Joran Van Der Sloot is willing to confess a simple homicide of the death of a Peruvian woman, that's according to his lawyer. He's been behind bars since June of last year when he was accused of robbing and killing 21-year-old Stephany Flores. His lawyer is pushing for the simple homicide charge. It carries a 20-year maximum prison term.

That's less than the victim's family wants. Van Der Sloot was a long-time suspect in the 2005 disappearance of Natalee Holloway in Aruba. That case, as you know, remains unsolved.

A home health care provider with hundreds of offices across the country will pay a record $150 million to settle charges that it was ripping of Medicaid, the Veterans Administration, and other government programs. Federal prosecutors say Maxim Health Care was billing the government tens of millions of dollars for services it didn't perform or ones that weren't eligible for reimbursement. Maxim says that it's changed its ways and fired the responsible executives.

A sad story from Upstate New York. When flooding hit the region last week, one of the buildings devastated by the floodwaters, a pet store in Johnson City. Employees were able to rescue about 100 animals, but another 100 did not make it. The town's mayor ordered police to investigate.

OK. Let's head to Afghanistan now. We have Suzanne Malveaux live, and there's been explosions in Kabul, Afghanistan, the capital there. Supposedly, the target was the U.S. embassy. Suzanne Malveaux, what more can you give us?

SUZANNE MALVEAUX, CNN WHITE HOUSE CORRESPONDENT: Carol, we're just getting some details now. It happened about a half hour ago. We're getting information from the Afghan police, a criminal investigation chief. It happened right outside across from the U.S. embassy, and this is how eyewitnesses explain it. There were a group of gunmen that approached.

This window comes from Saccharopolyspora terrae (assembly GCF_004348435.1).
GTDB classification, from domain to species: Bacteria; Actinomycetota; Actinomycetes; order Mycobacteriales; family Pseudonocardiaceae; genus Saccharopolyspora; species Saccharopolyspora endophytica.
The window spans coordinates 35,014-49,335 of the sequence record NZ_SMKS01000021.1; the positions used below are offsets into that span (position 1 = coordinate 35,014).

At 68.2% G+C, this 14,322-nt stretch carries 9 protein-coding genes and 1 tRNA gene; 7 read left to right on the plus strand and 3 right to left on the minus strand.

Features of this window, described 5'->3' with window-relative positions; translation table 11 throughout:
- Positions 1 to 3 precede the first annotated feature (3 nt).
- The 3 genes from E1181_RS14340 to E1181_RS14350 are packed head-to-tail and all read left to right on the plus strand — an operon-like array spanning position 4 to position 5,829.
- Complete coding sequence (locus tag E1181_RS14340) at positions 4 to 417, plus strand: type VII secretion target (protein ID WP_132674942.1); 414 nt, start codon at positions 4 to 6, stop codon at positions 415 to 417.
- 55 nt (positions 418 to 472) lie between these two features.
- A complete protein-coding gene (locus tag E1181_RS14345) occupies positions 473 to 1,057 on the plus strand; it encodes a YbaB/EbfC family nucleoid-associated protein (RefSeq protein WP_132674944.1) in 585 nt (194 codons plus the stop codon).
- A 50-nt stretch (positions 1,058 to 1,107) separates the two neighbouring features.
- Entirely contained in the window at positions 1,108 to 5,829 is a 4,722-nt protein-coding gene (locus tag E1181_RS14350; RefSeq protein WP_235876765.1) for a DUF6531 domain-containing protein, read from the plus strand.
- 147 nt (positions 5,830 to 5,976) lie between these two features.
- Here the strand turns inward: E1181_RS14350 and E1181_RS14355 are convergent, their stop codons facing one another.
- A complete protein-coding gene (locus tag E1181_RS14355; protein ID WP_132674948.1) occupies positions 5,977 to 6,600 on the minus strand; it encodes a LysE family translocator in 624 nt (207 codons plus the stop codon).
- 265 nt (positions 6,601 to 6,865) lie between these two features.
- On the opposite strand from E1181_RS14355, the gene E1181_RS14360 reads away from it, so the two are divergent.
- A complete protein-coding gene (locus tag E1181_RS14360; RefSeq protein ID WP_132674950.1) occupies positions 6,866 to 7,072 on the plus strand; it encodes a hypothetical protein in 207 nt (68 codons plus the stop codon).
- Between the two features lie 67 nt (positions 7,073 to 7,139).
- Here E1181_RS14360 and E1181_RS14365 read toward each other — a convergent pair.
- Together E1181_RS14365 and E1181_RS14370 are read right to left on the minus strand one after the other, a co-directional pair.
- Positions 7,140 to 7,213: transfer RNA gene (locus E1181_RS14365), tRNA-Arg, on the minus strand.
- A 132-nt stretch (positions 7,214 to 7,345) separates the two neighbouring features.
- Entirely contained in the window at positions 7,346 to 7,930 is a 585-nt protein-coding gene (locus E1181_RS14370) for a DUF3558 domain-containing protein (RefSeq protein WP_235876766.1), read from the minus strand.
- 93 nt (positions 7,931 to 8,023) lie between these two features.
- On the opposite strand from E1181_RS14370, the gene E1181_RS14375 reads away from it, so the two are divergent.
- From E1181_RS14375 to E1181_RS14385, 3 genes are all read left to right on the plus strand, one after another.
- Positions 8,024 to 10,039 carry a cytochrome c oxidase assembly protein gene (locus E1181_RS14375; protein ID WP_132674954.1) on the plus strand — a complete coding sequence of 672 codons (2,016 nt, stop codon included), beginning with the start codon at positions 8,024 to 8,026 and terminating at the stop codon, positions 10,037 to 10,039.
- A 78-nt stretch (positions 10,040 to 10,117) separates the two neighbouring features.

They went to an abandoned building that was across not far from the embassy, started using and firing light weapons, grenades, as well as rocket-propelled grenades. The embassy itself, one of the people, the spokesperson of the U.S. embassy talked with one of our producers, was not able to give much information, Carol. That is because they are in a duck and cover mode. They have taken cover inside of the building. But so far, what we have seen, what we've heard outside here, we're about a mile and a half away from the embassy. We were just there, Carol, a couple of days ago for the 9/11 anniversary. And apparently, there have been some small arms fire around us. there's also been a gentleman who came by with a bull horn, essentially, in English telling everybody to stay inside the buildings, not to come out onto the streets.

Essentially the streets, the roads are all on lock-down. This is right outside of the embassy as well as where we are. So, there's still a lot of confusion. There's still a standoff that is taking place. We don't have any information about injuries or casualties at this time. All we know is that there are insurgents who have been attacking and say that their intention is to attack the embassy.

We do have a statement from the Taliban, a spokesman who talked to our CNN producer off the phone, and he said that, we attacked Kabul City. Our target, the U.S. embassy, governmental organizations, and other foreign organizations. We are prepared with heavy and light weapons such as rocket-propelled grenades.

So, Carol, we are very much in a wait-and-see mode. And, certainly, at the U.S. embassy, a bit of anxiety, if you will, because they are in a duck and cover mode -- Carol.

COSTELLO: And you say they're in a duck and cover mode, but surely, that embassy is surrounded by heavy security. I mean, is anyone returning fire from the U.S. embassy? Or we just don't know yet?

MALVEAUX: We really can't -- we just don't know, Carol. We don't know what kind of firefight is ensuing. We know that there were light weapons fired. We know that there were grenades that were used. We do not know. We don't have information yet coming from the embassy. If we can get closer, if we can get police officials too give us more information about how they're being defended, then we'll certainly bring that to you.